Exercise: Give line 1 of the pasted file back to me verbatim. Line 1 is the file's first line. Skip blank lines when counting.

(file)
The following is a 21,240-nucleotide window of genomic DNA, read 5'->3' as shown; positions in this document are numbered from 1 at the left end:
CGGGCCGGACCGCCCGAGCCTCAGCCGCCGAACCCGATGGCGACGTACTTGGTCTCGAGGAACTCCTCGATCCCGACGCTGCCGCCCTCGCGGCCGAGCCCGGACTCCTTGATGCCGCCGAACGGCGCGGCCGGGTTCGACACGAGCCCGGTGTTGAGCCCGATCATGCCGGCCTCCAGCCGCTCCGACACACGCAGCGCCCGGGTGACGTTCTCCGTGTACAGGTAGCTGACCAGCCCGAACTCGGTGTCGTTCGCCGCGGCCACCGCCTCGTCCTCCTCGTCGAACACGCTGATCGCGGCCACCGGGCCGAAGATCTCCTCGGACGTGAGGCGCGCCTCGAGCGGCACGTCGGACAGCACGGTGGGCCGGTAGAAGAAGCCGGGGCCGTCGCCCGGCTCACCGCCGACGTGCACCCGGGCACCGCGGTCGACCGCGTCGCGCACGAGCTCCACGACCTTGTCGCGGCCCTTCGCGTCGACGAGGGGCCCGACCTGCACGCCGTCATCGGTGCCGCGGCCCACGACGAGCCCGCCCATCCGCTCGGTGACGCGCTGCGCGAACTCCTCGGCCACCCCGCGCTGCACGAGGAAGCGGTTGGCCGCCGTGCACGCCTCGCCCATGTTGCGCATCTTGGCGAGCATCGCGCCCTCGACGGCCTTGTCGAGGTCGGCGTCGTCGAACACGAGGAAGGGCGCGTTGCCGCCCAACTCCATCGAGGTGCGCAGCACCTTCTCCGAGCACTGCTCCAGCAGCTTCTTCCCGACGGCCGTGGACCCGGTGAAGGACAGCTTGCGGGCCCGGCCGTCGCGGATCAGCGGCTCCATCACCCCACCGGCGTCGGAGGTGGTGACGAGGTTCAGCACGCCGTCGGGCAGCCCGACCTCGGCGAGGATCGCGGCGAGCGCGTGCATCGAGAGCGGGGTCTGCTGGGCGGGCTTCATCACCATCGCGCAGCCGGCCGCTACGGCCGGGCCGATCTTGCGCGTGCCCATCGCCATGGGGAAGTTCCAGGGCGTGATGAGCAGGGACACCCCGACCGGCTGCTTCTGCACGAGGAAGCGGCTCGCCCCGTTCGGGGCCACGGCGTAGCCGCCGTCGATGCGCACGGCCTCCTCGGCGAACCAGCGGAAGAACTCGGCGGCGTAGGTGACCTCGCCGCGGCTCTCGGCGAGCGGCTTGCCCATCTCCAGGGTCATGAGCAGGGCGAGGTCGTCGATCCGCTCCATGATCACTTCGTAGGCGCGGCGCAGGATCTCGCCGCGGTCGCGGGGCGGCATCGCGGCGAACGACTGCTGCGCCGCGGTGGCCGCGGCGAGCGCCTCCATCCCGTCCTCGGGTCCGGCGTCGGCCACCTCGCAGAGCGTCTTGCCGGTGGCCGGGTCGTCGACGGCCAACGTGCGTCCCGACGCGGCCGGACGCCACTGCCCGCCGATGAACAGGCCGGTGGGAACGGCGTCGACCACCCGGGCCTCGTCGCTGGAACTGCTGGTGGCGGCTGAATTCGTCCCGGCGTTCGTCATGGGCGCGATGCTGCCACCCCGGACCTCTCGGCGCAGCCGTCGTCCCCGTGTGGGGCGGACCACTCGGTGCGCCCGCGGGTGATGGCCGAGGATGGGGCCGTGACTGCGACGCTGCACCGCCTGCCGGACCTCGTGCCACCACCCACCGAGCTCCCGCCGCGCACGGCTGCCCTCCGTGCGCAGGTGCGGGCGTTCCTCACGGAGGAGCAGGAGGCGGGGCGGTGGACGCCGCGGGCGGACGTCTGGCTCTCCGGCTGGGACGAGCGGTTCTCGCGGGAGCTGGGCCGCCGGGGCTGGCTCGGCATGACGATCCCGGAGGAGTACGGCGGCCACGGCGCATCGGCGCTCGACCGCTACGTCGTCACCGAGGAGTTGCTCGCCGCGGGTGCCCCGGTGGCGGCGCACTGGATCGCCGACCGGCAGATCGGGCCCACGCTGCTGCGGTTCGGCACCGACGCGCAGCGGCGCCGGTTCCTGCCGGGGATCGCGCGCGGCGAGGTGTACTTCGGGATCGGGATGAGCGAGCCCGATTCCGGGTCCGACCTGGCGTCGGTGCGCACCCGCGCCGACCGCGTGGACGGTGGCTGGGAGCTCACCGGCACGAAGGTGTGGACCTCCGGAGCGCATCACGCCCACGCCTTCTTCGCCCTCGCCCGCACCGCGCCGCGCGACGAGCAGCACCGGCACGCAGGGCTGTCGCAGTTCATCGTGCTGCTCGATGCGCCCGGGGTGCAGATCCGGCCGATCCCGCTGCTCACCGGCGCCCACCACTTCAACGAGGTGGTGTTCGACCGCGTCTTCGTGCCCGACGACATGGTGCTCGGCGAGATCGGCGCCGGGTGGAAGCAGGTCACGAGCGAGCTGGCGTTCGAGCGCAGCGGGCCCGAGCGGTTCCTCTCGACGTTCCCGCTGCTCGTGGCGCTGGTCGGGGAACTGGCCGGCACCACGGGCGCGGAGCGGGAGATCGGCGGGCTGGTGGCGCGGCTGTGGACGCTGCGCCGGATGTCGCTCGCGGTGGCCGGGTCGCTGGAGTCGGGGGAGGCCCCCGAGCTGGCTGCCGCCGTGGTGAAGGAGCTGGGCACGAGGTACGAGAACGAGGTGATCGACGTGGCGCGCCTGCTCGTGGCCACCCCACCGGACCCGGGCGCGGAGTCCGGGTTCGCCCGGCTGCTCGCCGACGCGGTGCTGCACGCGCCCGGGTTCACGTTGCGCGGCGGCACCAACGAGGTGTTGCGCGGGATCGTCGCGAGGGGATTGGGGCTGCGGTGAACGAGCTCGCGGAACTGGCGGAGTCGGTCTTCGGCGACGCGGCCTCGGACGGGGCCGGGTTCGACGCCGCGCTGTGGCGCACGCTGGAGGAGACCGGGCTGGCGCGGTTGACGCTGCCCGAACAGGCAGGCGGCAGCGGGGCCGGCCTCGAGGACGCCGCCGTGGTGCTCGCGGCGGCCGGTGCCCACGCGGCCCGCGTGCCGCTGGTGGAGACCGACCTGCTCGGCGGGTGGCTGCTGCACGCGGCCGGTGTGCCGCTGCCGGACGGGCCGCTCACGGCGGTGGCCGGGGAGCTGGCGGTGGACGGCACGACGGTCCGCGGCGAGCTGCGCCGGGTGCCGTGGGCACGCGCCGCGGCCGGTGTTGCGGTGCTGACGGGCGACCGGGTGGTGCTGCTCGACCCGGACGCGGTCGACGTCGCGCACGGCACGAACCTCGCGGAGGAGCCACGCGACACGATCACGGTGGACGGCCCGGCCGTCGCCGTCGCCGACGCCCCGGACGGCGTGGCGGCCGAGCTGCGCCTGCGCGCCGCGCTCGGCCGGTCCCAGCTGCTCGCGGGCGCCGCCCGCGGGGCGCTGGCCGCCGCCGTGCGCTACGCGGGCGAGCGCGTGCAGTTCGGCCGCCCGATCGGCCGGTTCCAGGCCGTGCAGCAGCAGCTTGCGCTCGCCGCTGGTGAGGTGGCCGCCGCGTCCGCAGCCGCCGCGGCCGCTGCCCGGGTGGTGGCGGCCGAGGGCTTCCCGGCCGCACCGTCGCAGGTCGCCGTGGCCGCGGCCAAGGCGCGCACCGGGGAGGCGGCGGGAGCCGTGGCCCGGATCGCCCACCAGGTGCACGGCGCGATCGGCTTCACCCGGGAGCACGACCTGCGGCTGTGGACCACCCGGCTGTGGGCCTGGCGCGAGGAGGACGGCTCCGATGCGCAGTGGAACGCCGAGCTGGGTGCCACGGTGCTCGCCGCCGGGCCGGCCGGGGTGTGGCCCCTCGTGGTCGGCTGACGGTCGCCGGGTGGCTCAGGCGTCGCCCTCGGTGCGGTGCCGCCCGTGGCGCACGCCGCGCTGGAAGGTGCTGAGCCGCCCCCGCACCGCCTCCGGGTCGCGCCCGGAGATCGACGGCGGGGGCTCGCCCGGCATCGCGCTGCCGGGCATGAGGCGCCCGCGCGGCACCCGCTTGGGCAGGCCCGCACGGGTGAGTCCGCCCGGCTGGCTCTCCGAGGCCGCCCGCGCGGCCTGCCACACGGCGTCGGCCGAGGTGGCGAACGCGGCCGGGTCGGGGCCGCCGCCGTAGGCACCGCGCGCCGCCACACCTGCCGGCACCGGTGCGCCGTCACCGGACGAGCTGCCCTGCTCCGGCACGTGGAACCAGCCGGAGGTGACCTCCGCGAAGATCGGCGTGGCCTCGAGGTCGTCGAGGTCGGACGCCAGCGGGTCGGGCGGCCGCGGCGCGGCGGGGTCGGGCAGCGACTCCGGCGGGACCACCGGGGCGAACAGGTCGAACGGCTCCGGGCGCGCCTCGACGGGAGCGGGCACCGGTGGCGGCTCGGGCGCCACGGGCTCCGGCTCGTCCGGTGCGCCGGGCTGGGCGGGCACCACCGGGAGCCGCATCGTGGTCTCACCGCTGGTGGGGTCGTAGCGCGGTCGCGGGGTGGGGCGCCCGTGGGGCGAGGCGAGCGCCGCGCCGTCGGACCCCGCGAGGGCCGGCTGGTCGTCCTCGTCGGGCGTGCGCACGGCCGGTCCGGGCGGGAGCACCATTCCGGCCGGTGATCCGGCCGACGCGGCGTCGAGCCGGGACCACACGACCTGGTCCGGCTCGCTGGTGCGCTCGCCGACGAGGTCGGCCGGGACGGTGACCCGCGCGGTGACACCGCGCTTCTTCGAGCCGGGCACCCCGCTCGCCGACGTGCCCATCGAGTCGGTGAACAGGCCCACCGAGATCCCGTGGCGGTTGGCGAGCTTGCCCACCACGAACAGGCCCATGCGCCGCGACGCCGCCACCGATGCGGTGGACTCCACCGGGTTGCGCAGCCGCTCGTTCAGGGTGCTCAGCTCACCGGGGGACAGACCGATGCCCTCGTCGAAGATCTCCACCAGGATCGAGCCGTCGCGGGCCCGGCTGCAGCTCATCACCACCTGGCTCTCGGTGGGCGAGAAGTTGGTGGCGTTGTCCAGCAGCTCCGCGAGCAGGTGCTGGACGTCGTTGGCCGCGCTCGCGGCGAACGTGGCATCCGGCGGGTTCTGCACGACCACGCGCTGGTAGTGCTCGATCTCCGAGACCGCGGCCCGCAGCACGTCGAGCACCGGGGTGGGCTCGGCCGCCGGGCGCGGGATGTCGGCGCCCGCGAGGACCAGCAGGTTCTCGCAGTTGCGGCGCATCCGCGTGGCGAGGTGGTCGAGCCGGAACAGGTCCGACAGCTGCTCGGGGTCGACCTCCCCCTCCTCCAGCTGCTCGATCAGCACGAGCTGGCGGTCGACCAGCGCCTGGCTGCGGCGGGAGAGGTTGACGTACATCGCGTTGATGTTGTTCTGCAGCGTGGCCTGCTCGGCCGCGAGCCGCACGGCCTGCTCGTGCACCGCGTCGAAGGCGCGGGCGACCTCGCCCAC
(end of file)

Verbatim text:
The following is a 21,240-nucleotide window of genomic DNA, read 5'->3' as shown; positions in this document are numbered from 1 at the left end: